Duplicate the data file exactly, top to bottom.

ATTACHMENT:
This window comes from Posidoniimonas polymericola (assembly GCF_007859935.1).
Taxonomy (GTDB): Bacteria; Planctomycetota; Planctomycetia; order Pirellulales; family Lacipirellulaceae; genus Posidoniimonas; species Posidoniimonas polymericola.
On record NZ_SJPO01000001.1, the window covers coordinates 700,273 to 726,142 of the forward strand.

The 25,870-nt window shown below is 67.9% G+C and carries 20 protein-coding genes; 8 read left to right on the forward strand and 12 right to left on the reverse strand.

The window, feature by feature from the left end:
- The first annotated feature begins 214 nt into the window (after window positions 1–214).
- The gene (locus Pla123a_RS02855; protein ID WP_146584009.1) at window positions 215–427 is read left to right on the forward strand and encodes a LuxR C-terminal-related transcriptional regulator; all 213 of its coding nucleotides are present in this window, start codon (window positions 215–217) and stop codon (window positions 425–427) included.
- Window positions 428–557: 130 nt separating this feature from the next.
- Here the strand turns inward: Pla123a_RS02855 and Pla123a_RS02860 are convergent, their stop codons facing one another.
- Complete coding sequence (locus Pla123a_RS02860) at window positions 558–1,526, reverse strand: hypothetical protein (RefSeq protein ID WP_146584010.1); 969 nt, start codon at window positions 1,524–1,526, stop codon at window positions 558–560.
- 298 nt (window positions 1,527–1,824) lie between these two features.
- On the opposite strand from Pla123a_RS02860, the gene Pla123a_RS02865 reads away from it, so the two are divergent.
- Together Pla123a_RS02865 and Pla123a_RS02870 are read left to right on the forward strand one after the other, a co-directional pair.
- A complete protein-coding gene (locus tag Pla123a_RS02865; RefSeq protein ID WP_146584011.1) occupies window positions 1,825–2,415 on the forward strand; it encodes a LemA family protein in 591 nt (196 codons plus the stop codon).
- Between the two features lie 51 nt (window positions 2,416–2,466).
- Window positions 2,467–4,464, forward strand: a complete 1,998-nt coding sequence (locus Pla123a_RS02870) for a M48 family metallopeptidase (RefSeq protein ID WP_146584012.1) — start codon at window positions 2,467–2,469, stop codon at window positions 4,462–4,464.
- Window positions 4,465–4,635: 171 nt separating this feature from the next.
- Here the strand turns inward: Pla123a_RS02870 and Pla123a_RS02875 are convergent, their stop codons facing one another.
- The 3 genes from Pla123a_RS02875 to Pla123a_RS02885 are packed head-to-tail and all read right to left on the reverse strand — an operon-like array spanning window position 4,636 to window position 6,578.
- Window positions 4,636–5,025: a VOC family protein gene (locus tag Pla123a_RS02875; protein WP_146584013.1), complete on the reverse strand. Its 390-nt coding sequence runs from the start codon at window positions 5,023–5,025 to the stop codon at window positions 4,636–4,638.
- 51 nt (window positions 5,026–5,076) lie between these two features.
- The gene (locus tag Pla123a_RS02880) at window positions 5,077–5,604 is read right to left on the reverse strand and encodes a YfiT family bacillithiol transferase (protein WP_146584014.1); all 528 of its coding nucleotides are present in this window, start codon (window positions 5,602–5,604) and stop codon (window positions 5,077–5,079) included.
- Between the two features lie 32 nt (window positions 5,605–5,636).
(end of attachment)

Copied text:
This window comes from Posidoniimonas polymericola (assembly GCF_007859935.1).
Taxonomy (GTDB): Bacteria; Planctomycetota; Planctomycetia; order Pirellulales; family Lacipirellulaceae; genus Posidoniimonas; species Posidoniimonas polymericola.
On record NZ_SJPO01000001.1, the window covers coordinates 700,273 to 726,142 of the forward strand.

The 25,870-nt window shown below is 67.9% G+C and carries 20 protein-coding genes; 8 read left to right on the forward strand and 12 right to left on the reverse strand.

The window, feature by feature from the left end:
- The first annotated feature begins 214 nt into the window (after window positions 1–214).
- The gene (locus Pla123a_RS02855; protein ID WP_146584009.1) at window positions 215–427 is read left to right on the forward strand and encodes a LuxR C-terminal-related transcriptional regulator; all 213 of its coding nucleotides are present in this window, start codon (window positions 215–217) and stop codon (window positions 425–427) included.
- Window positions 428–557: 130 nt separating this feature from the next.
- Here the strand turns inward: Pla123a_RS02855 and Pla123a_RS02860 are convergent, their stop codons facing one another.
- Complete coding sequence (locus Pla123a_RS02860) at window positions 558–1,526, reverse strand: hypothetical protein (RefSeq protein ID WP_146584010.1); 969 nt, start codon at window positions 1,524–1,526, stop codon at window positions 558–560.
- 298 nt (window positions 1,527–1,824) lie between these two features.
- On the opposite strand from Pla123a_RS02860, the gene Pla123a_RS02865 reads away from it, so the two are divergent.
- Together Pla123a_RS02865 and Pla123a_RS02870 are read left to right on the forward strand one after the other, a co-directional pair.
- A complete protein-coding gene (locus tag Pla123a_RS02865; RefSeq protein ID WP_146584011.1) occupies window positions 1,825–2,415 on the forward strand; it encodes a LemA family protein in 591 nt (196 codons plus the stop codon).
- Between the two features lie 51 nt (window positions 2,416–2,466).
- Window positions 2,467–4,464, forward strand: a complete 1,998-nt coding sequence (locus Pla123a_RS02870) for a M48 family metallopeptidase (RefSeq protein ID WP_146584012.1) — start codon at window positions 2,467–2,469, stop codon at window positions 4,462–4,464.
- Window positions 4,465–4,635: 171 nt separating this feature from the next.
- Here the strand turns inward: Pla123a_RS02870 and Pla123a_RS02875 are convergent, their stop codons facing one another.
- The 3 genes from Pla123a_RS02875 to Pla123a_RS02885 are packed head-to-tail and all read right to left on the reverse strand — an operon-like array spanning window position 4,636 to window position 6,578.
- Window positions 4,636–5,025: a VOC family protein gene (locus tag Pla123a_RS02875; protein WP_146584013.1), complete on the reverse strand. Its 390-nt coding sequence runs from the start codon at window positions 5,023–5,025 to the stop codon at window positions 4,636–4,638.
- 51 nt (window positions 5,026–5,076) lie between these two features.
- The gene (locus tag Pla123a_RS02880) at window positions 5,077–5,604 is read right to left on the reverse strand and encodes a YfiT family bacillithiol transferase (protein WP_146584014.1); all 528 of its coding nucleotides are present in this window, start codon (window positions 5,602–5,604) and stop codon (window positions 5,077–5,079) included.
- Between the two features lie 32 nt (window positions 5,605–5,636).